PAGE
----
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Mother Goose prints by Frederick Richardson. From Eulalie Osgood Grover's Mother Goose. Chicago: Vollard & Co., 1915. 9 x 7. Color screen prints. Very good condition.

Classic nursery rhyme prints drawn by Frederick Richardson, an American illustrator who studied in St. Louis and Paris and taught at the Chicago Art Institute. He is famous for his illustrations for L. Frank Baum and for various children's tales and nursery rhymes. These are terrific examples of his work, each vividly illustrating a rhyme, a verse for which is included in the image. $45 each

Little Boy Blue
Little Boy Blue
come blow your horn
Peter Peter Pumpkin Eater
Peter, Peter
pumpkin eater
Dickery, Dickery, Dock
Dickery, Dickery, Dock
The mouse ran up the clock
Little Bo-peer
Little Bo-peer
has lost her sheep
Jack and Jill
Jack and Jill
went up the hill
Dillar Dollar
A dillar, a dollar
A ten o'clock scholar
Tom Tom
Tom, Tom
the piper's son
Little Polly Flinders
Little Polly Flinders
Sat among the cinders
Bye Baby Bunting
Bye Baby Bunting
Father's gone a-hunting
GoGo to page with more of Richardson's Mother Goose prints

V. Floyd Campbell. From The Roosevelt Bears, Their Travels and Adventures by Seymour Eaton. Philadelphia: Edward Stern & Co., 1906. Ca. 8 x 6. Colored screen prints and uncolored lithographs. Very good condition.

A delightful collection of images from the whimsical adventures of TEDDY-B and TEDDY-G, the Roosevelt Bears, up to their usual mischief. $75 each (color) $40 each (black & white)

Teddy sliding down rope from balloon
They slid down ropes and hit the ground and landed in Chicago safe and sound.
Teddy-B Clown
Two Roosevelt Bears had a home out West in a big ravine near a mountain crest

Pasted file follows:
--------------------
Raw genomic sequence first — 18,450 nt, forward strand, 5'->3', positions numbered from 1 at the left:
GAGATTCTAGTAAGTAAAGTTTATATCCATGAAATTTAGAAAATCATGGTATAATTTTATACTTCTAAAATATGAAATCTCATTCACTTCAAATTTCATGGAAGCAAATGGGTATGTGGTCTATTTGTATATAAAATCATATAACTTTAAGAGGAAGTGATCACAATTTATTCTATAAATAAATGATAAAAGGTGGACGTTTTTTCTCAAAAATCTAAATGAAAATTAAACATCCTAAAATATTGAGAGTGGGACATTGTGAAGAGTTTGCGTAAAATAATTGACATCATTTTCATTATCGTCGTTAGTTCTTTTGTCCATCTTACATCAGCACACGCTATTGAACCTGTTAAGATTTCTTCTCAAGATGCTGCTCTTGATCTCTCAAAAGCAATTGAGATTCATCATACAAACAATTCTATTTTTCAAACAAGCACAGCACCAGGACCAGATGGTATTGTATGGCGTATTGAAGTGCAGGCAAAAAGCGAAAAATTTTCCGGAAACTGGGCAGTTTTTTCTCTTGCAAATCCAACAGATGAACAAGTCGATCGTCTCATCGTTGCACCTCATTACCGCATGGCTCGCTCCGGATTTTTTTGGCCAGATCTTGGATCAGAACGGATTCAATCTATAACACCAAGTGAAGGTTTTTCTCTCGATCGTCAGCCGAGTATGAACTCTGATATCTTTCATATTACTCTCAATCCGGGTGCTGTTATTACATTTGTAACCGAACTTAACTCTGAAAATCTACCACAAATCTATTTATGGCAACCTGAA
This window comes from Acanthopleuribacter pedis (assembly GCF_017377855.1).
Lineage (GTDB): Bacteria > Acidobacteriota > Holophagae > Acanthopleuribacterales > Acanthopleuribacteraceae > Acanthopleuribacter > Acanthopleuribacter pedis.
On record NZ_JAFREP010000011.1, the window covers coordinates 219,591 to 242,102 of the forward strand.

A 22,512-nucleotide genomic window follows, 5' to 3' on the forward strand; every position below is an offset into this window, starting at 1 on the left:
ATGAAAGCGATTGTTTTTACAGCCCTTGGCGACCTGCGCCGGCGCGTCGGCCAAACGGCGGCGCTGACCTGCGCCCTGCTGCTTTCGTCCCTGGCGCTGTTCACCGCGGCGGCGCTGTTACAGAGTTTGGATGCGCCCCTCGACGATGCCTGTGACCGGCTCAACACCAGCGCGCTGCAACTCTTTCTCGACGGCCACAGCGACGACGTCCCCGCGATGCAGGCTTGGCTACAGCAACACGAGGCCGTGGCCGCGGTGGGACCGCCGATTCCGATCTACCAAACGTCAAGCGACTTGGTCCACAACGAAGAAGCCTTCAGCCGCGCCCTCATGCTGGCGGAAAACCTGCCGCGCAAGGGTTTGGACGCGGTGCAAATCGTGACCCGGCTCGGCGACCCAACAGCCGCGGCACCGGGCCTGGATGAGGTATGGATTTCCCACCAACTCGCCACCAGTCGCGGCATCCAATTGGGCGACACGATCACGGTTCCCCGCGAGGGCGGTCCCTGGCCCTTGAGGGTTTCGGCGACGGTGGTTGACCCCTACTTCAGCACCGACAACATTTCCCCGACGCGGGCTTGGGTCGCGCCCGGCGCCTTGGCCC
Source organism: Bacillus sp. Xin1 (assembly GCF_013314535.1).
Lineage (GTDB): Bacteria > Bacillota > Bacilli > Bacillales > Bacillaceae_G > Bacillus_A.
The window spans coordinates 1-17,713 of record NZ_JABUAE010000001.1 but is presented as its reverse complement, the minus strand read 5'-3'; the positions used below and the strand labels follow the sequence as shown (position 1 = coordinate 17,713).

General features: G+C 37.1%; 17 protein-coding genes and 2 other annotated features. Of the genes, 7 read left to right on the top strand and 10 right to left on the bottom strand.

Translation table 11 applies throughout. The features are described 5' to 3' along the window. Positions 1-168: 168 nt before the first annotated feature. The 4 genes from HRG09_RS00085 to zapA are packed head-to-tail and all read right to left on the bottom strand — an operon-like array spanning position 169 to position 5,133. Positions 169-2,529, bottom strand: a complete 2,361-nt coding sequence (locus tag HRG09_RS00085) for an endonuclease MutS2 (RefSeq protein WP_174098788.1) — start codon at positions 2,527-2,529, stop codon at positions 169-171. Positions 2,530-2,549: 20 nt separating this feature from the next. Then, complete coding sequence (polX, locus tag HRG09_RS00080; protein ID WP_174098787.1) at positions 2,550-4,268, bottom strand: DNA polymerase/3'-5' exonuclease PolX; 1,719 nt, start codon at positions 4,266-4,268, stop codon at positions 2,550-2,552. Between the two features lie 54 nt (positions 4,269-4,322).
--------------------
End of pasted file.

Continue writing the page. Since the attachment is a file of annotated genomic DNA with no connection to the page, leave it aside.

Teddy tipping a porter
To a colored porter in gray and gold TEDDY-G gave a tip.
Teddy in Pullman car
'I won't sleep upstairs,' said TEDDY-G, 'I want a window, I want to see.'
Teddy sliding down rope from balloon
"We're here to learn the farmer's trade; to swing a flail or to use a spade."
Teddy teaching school
TEDDY-B banged on the desk and said that he would run the school that day and see.
Teddy in Pullman car
They walked on ropes drawn good and tight and jumped through hoops and landed right.
Teddy sliding down rope from balloon
Two tailors came with cloth and tape to fit them out in handsome shape.
Teddy teaching school
It was worth a trip a mile to see this paper package marked TEDDY-G.
Teddy in Yellow slickers
They dressed themseleves in rubber suits, with rubber hoods and rubber boots.
Teddy in Yellow slickers
But the play that caused the biggest laugh was TEDDY G on a big giraffe.
Teddy teaching school
'We've broken something,' said TEDDY-G. 'It's underneath; get down and see.'
Teddy in Yellow slickers
'These gowns and caps and scrolls you see, we give you now as your degree.'
Teddy sliding down rope from balloon
TEDDY-B put a match to a pile of wood and made a fire and cooked the food.
Teddy teaching school
They spent some days in seeing the town: doing Fifth Avenue up and down.
Roosevelt bears eat cake
Roosevelt bears eating layer cake and ice cream
Teddy sliding down rope from balloon
They slid down ropes and hit the ground and landed in Chicago safe and sound.
Teddy in Chicago with candy
Reporters called to get the news about their trip and to print their views.
Roosevelt Bears at sea
They tried their best to turn about, but the wind was high and it drove them out.
Teddy on a sea voyage North
'My doctor said,' spoke TEDDY-B, 'that an ocean voyage would eb good for me.'
Teddy-B at camp
TEDDY-B took his place beneath the tree, while the names were called by TEDDY-G.
Teddy on a Camel
Teddy-B couldn't make the camel turn and at every round he had time to burn.
Teddy on Escalator
This stairway climbs itself, you know; you just step on and up you go.
Teddy-B Clown
A speech was made by Teddy-B, who told the boys and girls that he
Believed in fun and honest strife.
Roosevelt Bears at the Market